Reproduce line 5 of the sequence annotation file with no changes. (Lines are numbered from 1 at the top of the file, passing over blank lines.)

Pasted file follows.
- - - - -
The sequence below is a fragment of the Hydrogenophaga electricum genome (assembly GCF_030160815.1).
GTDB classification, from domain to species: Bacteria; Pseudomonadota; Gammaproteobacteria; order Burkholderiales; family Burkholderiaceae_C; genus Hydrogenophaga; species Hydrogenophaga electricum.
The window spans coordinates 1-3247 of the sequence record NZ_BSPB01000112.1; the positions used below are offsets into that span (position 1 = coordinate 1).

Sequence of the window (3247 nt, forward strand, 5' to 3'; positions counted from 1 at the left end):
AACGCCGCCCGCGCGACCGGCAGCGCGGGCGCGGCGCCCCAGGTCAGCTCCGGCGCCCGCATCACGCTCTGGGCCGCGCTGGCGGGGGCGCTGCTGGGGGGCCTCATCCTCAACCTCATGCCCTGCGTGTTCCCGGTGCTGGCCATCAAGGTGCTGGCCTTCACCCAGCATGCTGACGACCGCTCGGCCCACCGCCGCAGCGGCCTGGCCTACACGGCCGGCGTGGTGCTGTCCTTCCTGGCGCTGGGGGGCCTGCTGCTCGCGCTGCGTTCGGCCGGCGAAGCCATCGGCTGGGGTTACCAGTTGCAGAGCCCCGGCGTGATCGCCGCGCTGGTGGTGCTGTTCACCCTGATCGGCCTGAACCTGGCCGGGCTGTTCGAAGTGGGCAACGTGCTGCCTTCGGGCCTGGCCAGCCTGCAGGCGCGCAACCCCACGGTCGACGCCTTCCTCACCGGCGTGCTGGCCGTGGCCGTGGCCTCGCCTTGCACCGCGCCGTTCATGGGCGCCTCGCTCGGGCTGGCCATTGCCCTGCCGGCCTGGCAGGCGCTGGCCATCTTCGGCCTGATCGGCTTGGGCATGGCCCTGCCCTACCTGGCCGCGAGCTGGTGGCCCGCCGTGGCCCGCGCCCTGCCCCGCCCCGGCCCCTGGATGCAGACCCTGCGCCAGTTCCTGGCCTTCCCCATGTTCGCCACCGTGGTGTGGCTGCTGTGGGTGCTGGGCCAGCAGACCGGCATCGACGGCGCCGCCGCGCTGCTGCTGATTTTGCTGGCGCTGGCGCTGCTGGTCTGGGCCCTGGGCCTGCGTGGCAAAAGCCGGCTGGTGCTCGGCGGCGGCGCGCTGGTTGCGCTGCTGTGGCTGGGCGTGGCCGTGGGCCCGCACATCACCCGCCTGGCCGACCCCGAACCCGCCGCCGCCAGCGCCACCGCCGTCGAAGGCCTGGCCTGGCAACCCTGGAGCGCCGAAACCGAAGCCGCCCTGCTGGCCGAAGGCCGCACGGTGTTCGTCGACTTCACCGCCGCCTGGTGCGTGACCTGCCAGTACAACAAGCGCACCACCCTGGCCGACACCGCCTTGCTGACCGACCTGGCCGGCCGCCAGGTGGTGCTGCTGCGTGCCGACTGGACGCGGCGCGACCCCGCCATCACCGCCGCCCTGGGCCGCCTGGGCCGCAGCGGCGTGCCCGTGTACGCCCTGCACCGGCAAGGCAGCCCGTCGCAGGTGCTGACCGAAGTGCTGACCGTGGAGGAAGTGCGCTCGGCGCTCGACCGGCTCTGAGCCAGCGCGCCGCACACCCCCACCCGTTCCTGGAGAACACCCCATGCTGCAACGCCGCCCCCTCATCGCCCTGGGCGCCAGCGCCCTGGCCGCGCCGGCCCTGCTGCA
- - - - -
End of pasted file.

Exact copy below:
AACGCCGCCCGCGCGACCGGCAGCGCGGGCGCGGCGCCCCAGGTCAGCTCCGGCGCCCGCATCACGCTCTGGGCCGCGCTGGCGGGGGCGCTGCTGGGGGGCCTCATCCTCAACCTCATGCCCTGCGTGTTCCCGGTGCTGGCCATCAAGGTGCTGGCCTTCACCCAGCATGCTGACGACCGCTCGGCCCACCGCCGCAGCGGCCTGGCCTACACGGCCGGCGTGGTGCTGTCCTTCCTGGCGCTGGGGGGCCTGCTGCTCGCGCTGCGTTCGGCCGGCGAAGCCATCGGCTGGGGTTACCAGTTGCAGAGCCCCGGCGTGATCGCCGCGCTGGTGGTGCTGTTCACCCTGATCGGCCTGAACCTGGCCGGGCTGTTCGAAGTGGGCAACGTGCTGCCTTCGGGCCTGGCCAGCCTGCAGGCGCGCAACCCCACGGTCGACGCCTTCCTCACCGGCGTGCTGGCCGTGGCCGTGGCCTCGCCTTGCACCGCGCCGTTCATGGGCGCCTCGCTCGGGCTGGCCATTGCCCTGCCGGCCTGGCAGGCGCTGGCCATCTTCGGCCTGATCGGCTTGGGCATGGCCCTGCCCTACCTGGCCGCGAGCTGGTGGCCCGCCGTGGCCCGCGCCCTGCCCCGCCCCGGCCCCTGGATGCAGACCCTGCGCCAGTTCCTGGCCTTCCCCATGTTCGCCACCGTGGTGTGGCTGCTGTGGGTGCTGGGCCAGCAGACCGGCATCGACGGCGCCGCCGCGCTGCTGCTGATTTTGCTGGCGCTGGCGCTGCTGGTCTGGGCCCTGGGCCTGCGTGGCAAAAGCCGGCTGGTGCTCGGCGGCGGCGCGCTGGTTGCGCTGCTGTGGCTGGGCGTGGCCGTGGGCCCGCACATCACCCGCCTGGCCGACCCCGAACCCGCCGCCGCCAGCGCCACCGCCGTCGAAGGCCTGGCCTGGCAACCCTGGAGCGCCGAAACCGAAGCCGCCCTGCTGGCCGAAGGCCGCACGGTGTTCGTCGACTTCACCGCCGCCTGGTGCGTGACCTGCCAGTACAACAAGCGCACCACCCTGGCCGACACCGCCTTGCTGACCGACCTGGCCGGCCGCCAGGTGGTGCTGCTGCGTGCCGACTGGACGCGGCGCGACCCCGCCATCACCGCCGCCCTGGGCCGCCTGGGCCGCAGCGGCGTGCCCGTGTACGCCCTGCACCGGCAAGGCAGCCCGTCGCAGGTGCTGACCGAAGTGCTGACCGTGGAGGAAGTGCGCTCGGCGCTCGACCGGCTCTGAGCCAGCGCGCCGCACACCCCCACCCGTTCCTGGAGAACACCCCATGCTGCAACGCCGCCCCCTCATCGCCCTGGGCGCCAGCGCCCTGGCCGCGCCGGCCCTGCTGCA